Marco Crivelli is in love with the earth on which he walks, the chalk and clay of his vineyards in Monferrato, northeast of Asti in Italy’s Piedmont region. His eyes twinkle as he discusses his beloved
Ruchè vines. Ruchè is an indigenous grape that has always seen small production. Output is now on the rise thanks to the efforts of Marco and other dedicated winemakers. Marco’s great grandfather Secondo Crivelli settled in Castagnole Monferrato about 1860 and began to produce Ruchè. Production peaked in the period between the two world wars, only to ebb in the postwar period. Marco himself took the reins in the 1980s, initially propagating Ruchè interspersed with Barbera on his steep-sloped, lime-rich holdings. The calcareous soil stood him well, as his Ruchè achieved local renown. In 1992, he was the first Ruchè producer to export his wines to the United States. “There is a huge demand for these wines in New York City…,” he tells me proudly, “…more than in Piedmont.” He adds, “Even the Barolo producers are becoming interested in the possibilities of Ruchè.”
Marco manages ten hectares of hillside vineyards of which five are dedicated to Ruchè, producing seventy to eighty thousand bottles of wine a year. He strives to follow what he calls “low impact viticulture,” avoiding pesticides and herbicides by resorting to judicious use of copper and sulfur. His son Jonathan works with him in the business. In addition to Ruchè, the Crivellis produce a
Barbera d’Asti DOCG, a
Grignolino d’Asti DOC, and, under the Monferrato Rosso DOC, a blend of Ruchè and Shiraz they call “Agoghè,” a reference, it seems, to the rigorous education and training regimen mandated for all male citizens of ancient Sparta. I do not see the jovial Marco as quite the Spartan type, but his paucity of English and mine of Italian prevent us from delineating these finer points of brand equity. Suffice it to say that prior to my winery visit, Marco took me on a truffle hunt with his friend Luigi Ferraro and his two truffle-locating dogs. After the winery, we went to a lunch at which we enjoyed the truffles shaven over several of the courses. “Spartan” is not the appropriate adjective for this experience.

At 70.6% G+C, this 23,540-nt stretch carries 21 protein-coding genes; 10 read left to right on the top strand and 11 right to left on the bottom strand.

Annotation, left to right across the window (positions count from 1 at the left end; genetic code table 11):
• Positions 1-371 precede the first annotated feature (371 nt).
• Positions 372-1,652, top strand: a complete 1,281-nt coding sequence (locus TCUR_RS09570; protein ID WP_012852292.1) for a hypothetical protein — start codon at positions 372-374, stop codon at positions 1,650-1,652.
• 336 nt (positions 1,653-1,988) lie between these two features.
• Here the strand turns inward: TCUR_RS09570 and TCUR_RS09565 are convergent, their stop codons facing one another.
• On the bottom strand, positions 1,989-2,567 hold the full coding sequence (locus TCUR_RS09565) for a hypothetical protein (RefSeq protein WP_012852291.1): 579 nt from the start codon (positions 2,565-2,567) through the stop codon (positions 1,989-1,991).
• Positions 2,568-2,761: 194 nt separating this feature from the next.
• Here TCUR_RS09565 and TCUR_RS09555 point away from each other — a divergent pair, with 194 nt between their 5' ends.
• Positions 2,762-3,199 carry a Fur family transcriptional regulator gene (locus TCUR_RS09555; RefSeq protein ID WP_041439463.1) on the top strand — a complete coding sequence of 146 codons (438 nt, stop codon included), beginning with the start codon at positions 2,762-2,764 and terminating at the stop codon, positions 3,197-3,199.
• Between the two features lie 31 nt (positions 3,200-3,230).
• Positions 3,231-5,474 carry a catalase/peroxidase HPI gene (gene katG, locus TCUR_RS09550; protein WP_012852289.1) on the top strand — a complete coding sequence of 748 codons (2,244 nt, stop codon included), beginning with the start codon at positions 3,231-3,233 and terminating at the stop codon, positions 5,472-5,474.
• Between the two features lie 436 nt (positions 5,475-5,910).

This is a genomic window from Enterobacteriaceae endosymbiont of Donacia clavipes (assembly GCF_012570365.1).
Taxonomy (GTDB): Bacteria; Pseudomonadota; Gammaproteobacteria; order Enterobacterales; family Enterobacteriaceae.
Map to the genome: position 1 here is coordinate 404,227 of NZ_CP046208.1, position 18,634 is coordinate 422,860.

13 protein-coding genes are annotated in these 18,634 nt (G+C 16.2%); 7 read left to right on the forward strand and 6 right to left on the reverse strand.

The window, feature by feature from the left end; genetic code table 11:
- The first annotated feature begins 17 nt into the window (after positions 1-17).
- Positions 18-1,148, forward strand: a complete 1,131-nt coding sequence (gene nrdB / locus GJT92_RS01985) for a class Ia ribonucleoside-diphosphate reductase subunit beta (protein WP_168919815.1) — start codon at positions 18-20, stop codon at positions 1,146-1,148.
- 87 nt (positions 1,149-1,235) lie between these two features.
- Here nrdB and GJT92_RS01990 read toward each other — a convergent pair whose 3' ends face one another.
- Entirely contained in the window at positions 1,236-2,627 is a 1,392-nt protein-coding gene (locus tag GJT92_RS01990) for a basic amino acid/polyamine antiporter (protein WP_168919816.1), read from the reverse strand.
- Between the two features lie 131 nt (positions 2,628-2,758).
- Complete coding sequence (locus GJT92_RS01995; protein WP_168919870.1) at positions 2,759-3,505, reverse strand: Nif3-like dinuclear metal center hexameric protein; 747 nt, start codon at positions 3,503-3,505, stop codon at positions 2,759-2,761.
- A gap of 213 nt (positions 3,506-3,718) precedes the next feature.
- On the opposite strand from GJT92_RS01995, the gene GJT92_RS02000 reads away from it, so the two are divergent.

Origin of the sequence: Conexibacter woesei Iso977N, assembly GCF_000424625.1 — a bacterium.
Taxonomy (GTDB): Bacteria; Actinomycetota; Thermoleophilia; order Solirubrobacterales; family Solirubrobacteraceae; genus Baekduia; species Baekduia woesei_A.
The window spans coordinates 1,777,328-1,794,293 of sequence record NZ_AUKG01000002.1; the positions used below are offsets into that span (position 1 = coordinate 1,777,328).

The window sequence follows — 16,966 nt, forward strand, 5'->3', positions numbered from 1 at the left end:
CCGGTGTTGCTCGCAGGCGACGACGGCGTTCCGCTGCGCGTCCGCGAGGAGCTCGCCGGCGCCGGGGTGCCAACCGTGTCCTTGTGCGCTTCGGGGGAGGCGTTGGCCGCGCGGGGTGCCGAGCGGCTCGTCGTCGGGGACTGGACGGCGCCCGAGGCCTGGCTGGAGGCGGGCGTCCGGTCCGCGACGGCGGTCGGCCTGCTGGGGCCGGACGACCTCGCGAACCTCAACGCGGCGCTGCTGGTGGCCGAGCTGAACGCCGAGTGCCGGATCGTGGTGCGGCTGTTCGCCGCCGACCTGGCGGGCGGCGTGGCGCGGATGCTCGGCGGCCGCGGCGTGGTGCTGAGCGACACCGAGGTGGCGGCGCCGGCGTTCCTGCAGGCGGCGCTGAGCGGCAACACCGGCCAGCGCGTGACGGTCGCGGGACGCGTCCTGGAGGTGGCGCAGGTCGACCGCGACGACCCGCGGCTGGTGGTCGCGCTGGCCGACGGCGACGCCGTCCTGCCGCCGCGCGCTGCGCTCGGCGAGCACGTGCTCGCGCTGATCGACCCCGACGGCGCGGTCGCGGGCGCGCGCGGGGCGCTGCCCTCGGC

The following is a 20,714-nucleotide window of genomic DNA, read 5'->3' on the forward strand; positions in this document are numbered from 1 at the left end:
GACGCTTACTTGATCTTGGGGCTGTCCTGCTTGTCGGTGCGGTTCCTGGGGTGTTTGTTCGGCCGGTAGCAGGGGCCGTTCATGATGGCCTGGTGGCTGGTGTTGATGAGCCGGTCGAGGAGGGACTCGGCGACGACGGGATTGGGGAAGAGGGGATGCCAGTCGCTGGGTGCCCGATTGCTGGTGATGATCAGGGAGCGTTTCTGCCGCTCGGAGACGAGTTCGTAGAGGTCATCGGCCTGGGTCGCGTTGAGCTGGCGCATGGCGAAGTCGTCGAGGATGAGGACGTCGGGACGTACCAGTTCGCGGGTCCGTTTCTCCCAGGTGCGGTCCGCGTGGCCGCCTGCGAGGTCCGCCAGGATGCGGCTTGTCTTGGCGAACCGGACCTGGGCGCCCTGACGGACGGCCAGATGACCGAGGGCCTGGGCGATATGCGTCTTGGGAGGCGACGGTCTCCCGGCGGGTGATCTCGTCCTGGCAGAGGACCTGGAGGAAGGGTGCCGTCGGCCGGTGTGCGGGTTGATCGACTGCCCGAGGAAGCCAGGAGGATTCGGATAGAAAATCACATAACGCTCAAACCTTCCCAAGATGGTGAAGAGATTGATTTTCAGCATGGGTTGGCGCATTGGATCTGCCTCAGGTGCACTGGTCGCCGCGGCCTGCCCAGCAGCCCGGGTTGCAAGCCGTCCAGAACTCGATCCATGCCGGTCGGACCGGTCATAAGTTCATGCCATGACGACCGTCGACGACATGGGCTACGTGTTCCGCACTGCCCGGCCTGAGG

But on to the wine itself. The Marco Crivelli 2014 Ruchè di Castagnole Monferrato DOCG is ruby with purple edges, with aromas of cherry, apricot, hazelnut, and a range of dried fruit, one of the most complex noses I experienced on my Piemonte tour. This wine is mouth-filling yet soft, neither too acidic nor too tannic, with a range of berry and spice flavors that meld well. Not too much alcoholic heat from 13.5% abv. Finishes with a resolute ripeness. After my professionally disciplined tasting at the winery, I got to enjoy the same Ruchè at that restaurant with the truffles. Ruchè really comes alive with flavorful foods. “Large and small Ruchè producers are all working together to promote Ruchè,” Marco says proudly, gesturing to me across the table. “This is not typical in the wine business.” As I partake of his Ruchè, Marco eyes my reaction. He gathers that I am getting a thorough Ruchè education, even if the means are not exactly Spartan.
Marco Crivelli website
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James Beard Award Nominee Elliot Essman
Marco Crivelli in his winery
Calcareous soil on the Crivelli estate
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